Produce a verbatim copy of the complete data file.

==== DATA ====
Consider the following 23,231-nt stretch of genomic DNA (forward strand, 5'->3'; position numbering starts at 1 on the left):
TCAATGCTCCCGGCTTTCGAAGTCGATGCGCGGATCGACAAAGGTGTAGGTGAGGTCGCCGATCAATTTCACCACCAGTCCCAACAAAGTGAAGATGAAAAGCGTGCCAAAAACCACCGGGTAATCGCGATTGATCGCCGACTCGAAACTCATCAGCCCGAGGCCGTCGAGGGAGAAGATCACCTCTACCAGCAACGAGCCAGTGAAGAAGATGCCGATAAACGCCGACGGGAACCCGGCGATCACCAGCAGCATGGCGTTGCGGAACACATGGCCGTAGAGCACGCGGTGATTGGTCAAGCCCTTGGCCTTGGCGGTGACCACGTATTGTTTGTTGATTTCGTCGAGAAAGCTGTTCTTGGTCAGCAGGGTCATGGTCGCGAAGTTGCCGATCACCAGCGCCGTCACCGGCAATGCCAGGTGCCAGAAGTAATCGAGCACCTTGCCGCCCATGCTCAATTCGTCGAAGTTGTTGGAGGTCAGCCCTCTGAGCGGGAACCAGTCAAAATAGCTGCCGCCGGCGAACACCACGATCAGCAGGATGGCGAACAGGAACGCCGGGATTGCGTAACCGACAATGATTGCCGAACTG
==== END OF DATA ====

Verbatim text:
Consider the following 23,231-nt stretch of genomic DNA (forward strand, 5'->3'; position numbering starts at 1 on the left):
TCAATGCTCCCGGCTTTCGAAGTCGATGCGCGGATCGACAAAGGTGTAGGTGAGGTCGCCGATCAATTTCACCACCAGTCCCAACAAAGTGAAGATGAAAAGCGTGCCAAAAACCACCGGGTAATCGCGATTGATCGCCGACTCGAAACTCATCAGCCCGAGGCCGTCGAGGGAGAAGATCACCTCTACCAGCAACGAGCCAGTGAAGAAGATGCCGATAAACGCCGACGGGAACCCGGCGATCACCAGCAGCATGGCGTTGCGGAACACATGGCCGTAGAGCACGCGGTGATTGGTCAAGCCCTTGGCCTTGGCGGTGACCACGTATTGTTTGTTGATTTCGTCGAGAAAGCTGTTCTTGGTCAGCAGGGTCATGGTCGCGAAGTTGCCGATCACCAGCGCCGTCACCGGCAATGCCAGGTGCCAGAAGTAATCGAGCACCTTGCCGCCCATGCTCAATTCGTCGAAGTTGTTGGAGGTCAGCCCTCTGAGCGGGAACCAGTCAAAATAGCTGCCGCCGGCGAACACCACGATCAGCAGGATGGCGAACAGGAACGCCGGGATTGCGTAACCGACAATGATTGCCGAACTG